How to take action with Call Center Analytics

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How to take action with Call Center Analytics

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A large part of the success of any contact center operation is dependent upon people; not technology as you might assume. Those measuring the customer experience and those delivering the customer experience must work in concert to define the specific business need to take action with call center analytics.

NOTE: Is this article advanced for you? If it is, use it as a self-assessment to tell yourself that you must learn more because understanding analytics is becoming a necessity to become a high-performing call center leader.

“Understanding call center analytics is becoming necessity for high-performing leaders.” Click to Tweet

Identify the data available to answer that question and, validate the interpretation of analytic outputs as applied to the business environment. Now from this point, the subject-matter experts, such as statisticians, data analysts, data miners, researchers, etc. focus their skill and body of knowledge to determine the best methodology for the project.

Analytics to do what?

Perhaps you’ve been like the many call center managers who have announced to me “I need a model for call center operations!” Really? What type of model? Logistic? Linear? What kind of data do you have for me? What do we need to predict? What action will you take with the results? And many more questions.

My point is that you do need a model but you probably haven’t asked for the right thing. In an environment where “half of the organizations surveyed do not take advantage of analytics to help them target, service, or interact with customers” according to Accenture’s Customer Analytics survey, predictive models have gained the esteem and notoriety, but only by the half that use them.

Convincing a call center manager, or their manager, that they do not need the model they think they need may be challenging.  Beyond that, below are two runner-ups in the predictive modeling toolkit that professionals charged with improving the customer experience tend to have missing from their toolkit:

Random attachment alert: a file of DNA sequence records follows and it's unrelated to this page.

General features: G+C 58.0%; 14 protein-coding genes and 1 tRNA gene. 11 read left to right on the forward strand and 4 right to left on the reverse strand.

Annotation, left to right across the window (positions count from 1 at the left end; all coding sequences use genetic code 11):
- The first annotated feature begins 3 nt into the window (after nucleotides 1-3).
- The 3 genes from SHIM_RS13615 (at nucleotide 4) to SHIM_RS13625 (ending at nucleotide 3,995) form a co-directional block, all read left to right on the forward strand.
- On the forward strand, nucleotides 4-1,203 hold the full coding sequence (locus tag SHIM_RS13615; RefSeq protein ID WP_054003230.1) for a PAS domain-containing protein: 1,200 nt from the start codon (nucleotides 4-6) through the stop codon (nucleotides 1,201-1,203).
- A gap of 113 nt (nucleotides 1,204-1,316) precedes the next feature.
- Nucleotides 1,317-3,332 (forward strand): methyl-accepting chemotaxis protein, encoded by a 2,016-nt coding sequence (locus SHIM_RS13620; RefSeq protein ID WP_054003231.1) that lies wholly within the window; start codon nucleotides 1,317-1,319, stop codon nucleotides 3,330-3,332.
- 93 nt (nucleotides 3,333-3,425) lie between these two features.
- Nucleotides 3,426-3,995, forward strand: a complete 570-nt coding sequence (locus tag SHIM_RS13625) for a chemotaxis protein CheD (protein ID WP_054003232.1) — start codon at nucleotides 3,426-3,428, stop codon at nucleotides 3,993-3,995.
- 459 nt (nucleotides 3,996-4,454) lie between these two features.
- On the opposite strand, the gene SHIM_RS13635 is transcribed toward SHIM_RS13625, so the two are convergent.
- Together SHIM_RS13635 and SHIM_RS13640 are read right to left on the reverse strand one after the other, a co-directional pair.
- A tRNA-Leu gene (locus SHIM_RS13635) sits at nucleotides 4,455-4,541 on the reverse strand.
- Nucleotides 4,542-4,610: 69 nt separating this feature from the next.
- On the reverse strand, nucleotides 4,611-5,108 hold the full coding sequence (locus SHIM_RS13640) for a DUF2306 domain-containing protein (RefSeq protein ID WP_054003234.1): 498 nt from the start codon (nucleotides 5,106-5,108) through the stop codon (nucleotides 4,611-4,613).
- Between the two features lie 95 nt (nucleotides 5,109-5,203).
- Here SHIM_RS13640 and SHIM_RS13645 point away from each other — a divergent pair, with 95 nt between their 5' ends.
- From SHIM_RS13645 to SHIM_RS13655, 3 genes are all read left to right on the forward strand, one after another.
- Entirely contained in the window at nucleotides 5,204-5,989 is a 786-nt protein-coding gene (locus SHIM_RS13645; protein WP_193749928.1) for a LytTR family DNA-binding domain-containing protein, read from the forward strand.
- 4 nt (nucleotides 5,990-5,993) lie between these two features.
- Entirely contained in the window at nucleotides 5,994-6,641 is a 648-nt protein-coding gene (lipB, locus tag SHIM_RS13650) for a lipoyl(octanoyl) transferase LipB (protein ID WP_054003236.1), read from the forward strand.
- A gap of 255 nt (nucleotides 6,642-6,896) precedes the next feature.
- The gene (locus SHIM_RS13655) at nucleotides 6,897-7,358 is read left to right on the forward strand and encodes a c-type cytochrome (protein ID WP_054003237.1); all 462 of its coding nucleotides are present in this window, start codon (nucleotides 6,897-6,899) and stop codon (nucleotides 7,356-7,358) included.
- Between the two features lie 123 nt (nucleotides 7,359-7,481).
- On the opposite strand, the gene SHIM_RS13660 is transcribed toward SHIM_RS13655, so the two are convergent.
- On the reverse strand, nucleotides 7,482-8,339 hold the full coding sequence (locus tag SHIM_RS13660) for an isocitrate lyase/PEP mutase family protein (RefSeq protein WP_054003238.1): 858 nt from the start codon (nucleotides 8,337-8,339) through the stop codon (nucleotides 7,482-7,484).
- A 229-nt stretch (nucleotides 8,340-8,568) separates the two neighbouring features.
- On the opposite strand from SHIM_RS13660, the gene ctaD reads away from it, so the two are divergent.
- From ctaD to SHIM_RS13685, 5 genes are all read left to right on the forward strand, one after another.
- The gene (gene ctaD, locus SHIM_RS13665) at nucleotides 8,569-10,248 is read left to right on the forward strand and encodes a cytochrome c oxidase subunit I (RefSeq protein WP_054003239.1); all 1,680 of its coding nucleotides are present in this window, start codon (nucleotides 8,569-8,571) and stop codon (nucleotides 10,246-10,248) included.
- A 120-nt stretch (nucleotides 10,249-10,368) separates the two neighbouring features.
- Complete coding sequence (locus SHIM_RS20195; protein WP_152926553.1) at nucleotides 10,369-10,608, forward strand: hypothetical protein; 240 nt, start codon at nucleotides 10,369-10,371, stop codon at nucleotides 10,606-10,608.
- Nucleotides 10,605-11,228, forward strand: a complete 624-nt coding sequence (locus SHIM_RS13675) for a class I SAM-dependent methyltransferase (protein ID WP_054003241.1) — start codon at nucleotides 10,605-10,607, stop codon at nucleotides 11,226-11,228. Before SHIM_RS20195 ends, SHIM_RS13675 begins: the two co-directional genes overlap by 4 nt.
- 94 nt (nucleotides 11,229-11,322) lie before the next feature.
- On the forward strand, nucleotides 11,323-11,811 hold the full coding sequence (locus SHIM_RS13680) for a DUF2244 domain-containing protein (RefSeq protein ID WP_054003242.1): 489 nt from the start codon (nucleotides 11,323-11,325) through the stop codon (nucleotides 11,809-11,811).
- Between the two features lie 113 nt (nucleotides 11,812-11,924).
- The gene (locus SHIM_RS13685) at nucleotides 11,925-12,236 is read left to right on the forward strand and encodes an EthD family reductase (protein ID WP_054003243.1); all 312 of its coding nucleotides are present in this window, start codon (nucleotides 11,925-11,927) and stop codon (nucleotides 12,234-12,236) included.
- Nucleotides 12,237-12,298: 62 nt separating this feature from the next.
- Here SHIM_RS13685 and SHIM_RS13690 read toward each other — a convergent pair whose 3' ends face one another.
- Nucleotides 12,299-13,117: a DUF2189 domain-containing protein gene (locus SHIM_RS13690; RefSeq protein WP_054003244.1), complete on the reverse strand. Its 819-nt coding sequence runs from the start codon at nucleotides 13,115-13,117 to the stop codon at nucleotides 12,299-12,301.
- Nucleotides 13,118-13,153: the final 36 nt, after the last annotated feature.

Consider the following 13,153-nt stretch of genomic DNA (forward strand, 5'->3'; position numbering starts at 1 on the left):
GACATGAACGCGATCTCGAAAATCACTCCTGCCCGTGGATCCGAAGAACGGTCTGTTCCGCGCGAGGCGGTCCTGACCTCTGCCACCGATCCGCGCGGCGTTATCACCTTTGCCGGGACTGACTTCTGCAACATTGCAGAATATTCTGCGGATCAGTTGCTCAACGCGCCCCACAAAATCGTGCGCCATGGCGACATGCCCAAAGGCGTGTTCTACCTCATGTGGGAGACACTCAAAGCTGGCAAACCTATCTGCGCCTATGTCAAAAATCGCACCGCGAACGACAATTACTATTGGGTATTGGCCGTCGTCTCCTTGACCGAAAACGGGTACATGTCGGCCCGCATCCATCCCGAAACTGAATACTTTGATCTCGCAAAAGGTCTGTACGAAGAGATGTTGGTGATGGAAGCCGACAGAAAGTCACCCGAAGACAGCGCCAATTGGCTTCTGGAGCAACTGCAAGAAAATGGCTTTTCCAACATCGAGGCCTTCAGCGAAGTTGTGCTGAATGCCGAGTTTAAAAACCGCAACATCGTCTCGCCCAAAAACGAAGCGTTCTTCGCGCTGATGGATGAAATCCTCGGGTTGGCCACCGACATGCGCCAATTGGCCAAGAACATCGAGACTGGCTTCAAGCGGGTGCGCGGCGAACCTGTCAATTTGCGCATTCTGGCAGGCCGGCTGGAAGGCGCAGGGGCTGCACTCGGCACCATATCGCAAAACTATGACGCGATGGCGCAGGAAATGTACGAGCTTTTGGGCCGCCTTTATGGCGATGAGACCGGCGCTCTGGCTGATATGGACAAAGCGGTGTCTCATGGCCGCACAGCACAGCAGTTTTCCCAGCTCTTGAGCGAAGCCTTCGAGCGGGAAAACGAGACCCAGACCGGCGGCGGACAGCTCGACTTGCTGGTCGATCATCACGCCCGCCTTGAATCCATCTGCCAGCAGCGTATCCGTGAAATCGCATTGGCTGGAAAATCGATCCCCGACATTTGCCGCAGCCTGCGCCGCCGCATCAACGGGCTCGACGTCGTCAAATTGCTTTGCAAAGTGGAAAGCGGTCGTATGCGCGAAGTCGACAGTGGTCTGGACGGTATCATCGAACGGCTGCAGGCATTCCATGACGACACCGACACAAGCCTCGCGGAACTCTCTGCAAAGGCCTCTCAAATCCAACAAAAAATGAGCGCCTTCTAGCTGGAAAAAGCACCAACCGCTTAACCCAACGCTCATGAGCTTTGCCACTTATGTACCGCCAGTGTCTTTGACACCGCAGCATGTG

Discriminant Analysis – Discriminant analysis is used to determine which variables discriminate or separate into naturally occurring groups. In a call center environment, the goal is to understand what variables discriminate between customers who a) become promoters of the brand, b) become detractors of the brand, or c) remain neutral about the brand. Alternatively, it’s helpful to understand the variables that discriminate between customers who will perceive issue resolution versus those who do not. Was wait time a driver of outcome? Perhaps the number of times they were transferred or placed on hold during the call?

Cluster Analysis – Customer analysis is used to divide populations (in marketing, our populations are typically customers) into groups or clusters so that all customers in a cluster are similar in some (meaningful) way and more importantly, dissimilar from the customers in other clusters. This methodology is useful to help call center organizations better understand the customer experience. A cluster analysis based on call outcome could reveal (prove) that after three transfers, customers lose faith in the interaction and the organization, defecting to the nearest competitor. A different cluster analysis based on product could indicate an issue with the level of knowledge of company-approved servicers / repair professionals.

More than reporting

So, predictive modeling is not simply a reporting activity. It’s much more than that, but you don’t need to become the expert. To be successful, work with a business intelligence analyst to help guide the model building and application of that information. The exciting part about data can be fully realized when the analytics are strong (and correct!). Just because you can get a model out of an Excel spreadsheet, doesn’t mean that you have accomplished what you need to gain a competitive advantage and do more with less.

About Dr. Jodie Monger

Jodie Monger, Ph.D. is the president of Customer Relationship Metrics and a pioneer in voice of the customer research for the contact center industry. Before creating CRMetrics, she was the founding associate director of Purdue University’s Center for Customer-Driven Quality.

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